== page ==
Part 3 out of 3
deed. DAWKERS comes in; he has the appearance of a man whose
temper has been badly ruffled.]
MRS. H. Charles Hornblower--how did it happen?
DAWKER. He came to me. I said I knew nothing. He wouldn't take
it; went for me, abused me up hill and down dale; said he knew
everything, and then he began to threaten me. Well, I lost my
temper, and I told him.
MRS. H. That's very serious, Dawker, after our promise. My husband
is most upset.
DAWKER. [Sullenly] It's not my fault, ma'am; he shouldn't have
threatened and goaded me on. Besides, it's got out that there's a
scandal; common talk in the village--not the facts, but quite enough
to cook their goose here. They'll have to go. Better have done
with it, anyway, than have enemies at your door.
MRS. H. Perhaps; but--Oh! Dawker, take charge of this. [She hands
him the deed] These people are desperate--and--I'm sot sure of my
husband when his feelings are worked on.
[The sound of a car stopping.]
DAWKER. [At the window, looking to the Left] Hornblower's, I
think. Yes, he's getting out.
MRS. H. [Bracing herself] You'd better wait, then.
DAWKER. He mustn't give me any of his sauce; I've had enough.
[The door is opened and HORNBLOWER enters, pressing so on the
heels of FELLOWS that the announcement of his name is lost.]
HORNBLOWER. Give me that deed! Ye got it out of me by false
pretences and treachery. Ye swore that nothing should be heard of
this. Why! me own servants know.
MRS. H. That has nothing to do with us. Your son came and wrenched
the knowledge out of Mr. DAWKER by abuse and threats; that is all.
You will kindly behave yourself here, or I shall ask that you be
HORNBLOWER. Give me that deed, I say! [He suddenly turns on
DAWKER] Ye little ruffian, I see it in your pocket.
[The end indeed is projecting from DAWKER'S breast pocket.]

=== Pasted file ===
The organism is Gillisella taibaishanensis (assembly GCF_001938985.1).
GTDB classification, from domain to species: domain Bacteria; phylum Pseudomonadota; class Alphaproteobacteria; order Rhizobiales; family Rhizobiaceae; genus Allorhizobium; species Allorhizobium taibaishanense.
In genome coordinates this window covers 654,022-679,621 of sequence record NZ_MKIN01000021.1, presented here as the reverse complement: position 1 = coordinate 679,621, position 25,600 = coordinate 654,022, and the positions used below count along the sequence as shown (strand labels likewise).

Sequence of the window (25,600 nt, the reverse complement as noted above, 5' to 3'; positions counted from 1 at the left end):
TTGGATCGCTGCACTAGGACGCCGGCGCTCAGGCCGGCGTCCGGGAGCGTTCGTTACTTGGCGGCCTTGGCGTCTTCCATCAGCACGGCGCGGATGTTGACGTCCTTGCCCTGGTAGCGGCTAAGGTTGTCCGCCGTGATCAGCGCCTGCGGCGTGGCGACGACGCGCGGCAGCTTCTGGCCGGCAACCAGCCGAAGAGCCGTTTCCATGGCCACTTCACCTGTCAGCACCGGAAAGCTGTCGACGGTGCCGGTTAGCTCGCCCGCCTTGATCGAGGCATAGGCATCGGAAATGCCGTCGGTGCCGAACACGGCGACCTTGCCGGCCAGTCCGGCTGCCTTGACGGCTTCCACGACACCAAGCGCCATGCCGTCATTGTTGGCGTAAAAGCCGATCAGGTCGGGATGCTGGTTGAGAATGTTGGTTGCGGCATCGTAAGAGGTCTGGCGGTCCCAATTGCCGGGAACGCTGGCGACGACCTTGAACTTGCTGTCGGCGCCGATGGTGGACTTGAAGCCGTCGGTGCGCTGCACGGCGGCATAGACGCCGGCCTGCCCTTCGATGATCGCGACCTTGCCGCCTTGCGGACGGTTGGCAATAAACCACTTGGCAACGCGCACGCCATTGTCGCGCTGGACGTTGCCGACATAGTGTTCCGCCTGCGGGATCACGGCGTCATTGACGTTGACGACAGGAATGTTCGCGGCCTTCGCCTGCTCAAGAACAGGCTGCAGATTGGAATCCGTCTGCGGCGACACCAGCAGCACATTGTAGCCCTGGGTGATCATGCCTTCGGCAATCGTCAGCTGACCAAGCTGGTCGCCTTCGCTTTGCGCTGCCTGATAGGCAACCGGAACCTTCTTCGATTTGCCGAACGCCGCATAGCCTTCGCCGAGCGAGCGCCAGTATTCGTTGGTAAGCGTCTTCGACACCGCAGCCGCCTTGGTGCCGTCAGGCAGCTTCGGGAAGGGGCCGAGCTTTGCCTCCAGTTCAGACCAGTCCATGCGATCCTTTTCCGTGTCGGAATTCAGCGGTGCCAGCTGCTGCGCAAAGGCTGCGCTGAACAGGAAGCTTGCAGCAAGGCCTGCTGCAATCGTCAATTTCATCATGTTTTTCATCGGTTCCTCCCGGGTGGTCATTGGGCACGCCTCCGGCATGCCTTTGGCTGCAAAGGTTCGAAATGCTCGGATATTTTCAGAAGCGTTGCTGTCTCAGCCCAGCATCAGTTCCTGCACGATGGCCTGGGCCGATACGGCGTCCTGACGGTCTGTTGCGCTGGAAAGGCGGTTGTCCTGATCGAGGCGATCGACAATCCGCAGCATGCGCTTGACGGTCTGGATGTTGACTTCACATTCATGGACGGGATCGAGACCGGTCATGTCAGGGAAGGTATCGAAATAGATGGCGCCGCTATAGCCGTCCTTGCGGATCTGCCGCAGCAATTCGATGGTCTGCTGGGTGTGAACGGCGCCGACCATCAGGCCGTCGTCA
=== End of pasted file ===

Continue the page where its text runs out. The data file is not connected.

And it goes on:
DAWKER. [Seeing red] Now, look 'ere, 'Ornblower, I stood a deal
from your son, and I'll stand no more.
HORNBLOWER. [To MRS. HILLCRIST] I'll ruin your place yet! [To
DAWKER] Ye give me that deed, or I'll throttle ye.
[He closes on DAWKER, and makes a snatch at the deed. DAWKER,
springs at him, and the two stand swaying, trying for a grip at
each other's throats. MRS. HILLCRIST tries to cross and reach
the bell, but is shut off by their swaying struggle.]
[Suddenly ROLF appears in the window, looks wildly at the
struggle, and seizes DAWKER'S hands, which have reached
HORNBLOWER'S throat. JILL, who is following, rushes up to him
and clutches his arm.]
JILL. Rolf! All of you! Stop! Look!
[DAWKER'S hand relaxes, and he is swung round. HORNBLOWER
staggers and recovers himself, gasping for breath. All turn to
the window, outside which in the moonlight HILLCRIST and
CHARLES HORNBLOWER have CHLOE'S motionless body in their arms.]
In the gravel pit. She's just breathing; that's all.
MRS. H. Bring her in. The brandy, Jill!
HORNBLOWER. No. Take her to the car. Stand back, young woman! I
want no help from any of ye. Rolf--Chearlie--take her up.
[They lift and bear her away, Left. JILL follows.]
Hillcrist, ye've got me beaten and disgraced hereabouts, ye've
destroyed my son's married life, and ye've killed my grandchild.
I'm not staying in this cursed spot, but if ever I can do you or
yours a hurt, I will.
DAWKER. [Muttering] That's right. Squeal and threaten. You began
HILLCRIST. Dawker, have the goodness! Hornblower, in the presence
of what may be death, with all my heart I'm sorry.
HORNBLOWER. Ye hypocrite!
[He passes them with a certain dignity, and goes out at the
window, following to his car.]
[HILLCRIST who has stood for a moment stock-still, goes slowly
forward and sits in his swivel chair.]
MRS. H. Dawker, please tell Fellows to telephone to Dr. Robinson to
go round to the Hornblowers at once.
[DAWKER, fingering the deed, and with a noise that sounds like
"The cur!" goes out, Left.]
[At the fireplace]
Jack! Do you blame me?
HILLCRIST. [Motionless] No.
MRS. H. Or Dawker? He's done his best.
MRS. H. [Approaching] What is it?
[JILL comes running in at the window.]
JILL. Dodo, she's moved; she's spoken. It may not be so bad.
HILLCRIST. Thank God for that!
[FELLOWS enters, Left.]
FELLOWS. The Jackmans, ma'am.
HILLCRIST. Who? What's this?
[The JACKMANS have entered, standing close to the door.]
MRS. J. We're so glad we can go back, sir--ma'am, we just wanted to
[There is a silence. They see that they are not welcome.]
Thank you kindly, sir. Good night, ma'am.
[They shuffle out. ]
HILLCRIST. I'd forgotten their existence. [He gets up] What is it
that gets loose when you begin a fight, and makes you what you think
you're not? What blinding evil! Begin as you may, it ends in this-
skin game! Skin game!
JILL. [Rushing to him] It's not you, Dodo; it's not you, beloved
HILLCRIST. It is me. For I am, or should be, master in this house!
MRS. H. I don't understand.
HILLCRIST. When we began this fight, we had clean hands--are they
clean' now? What's gentility worth if it can't stand fire?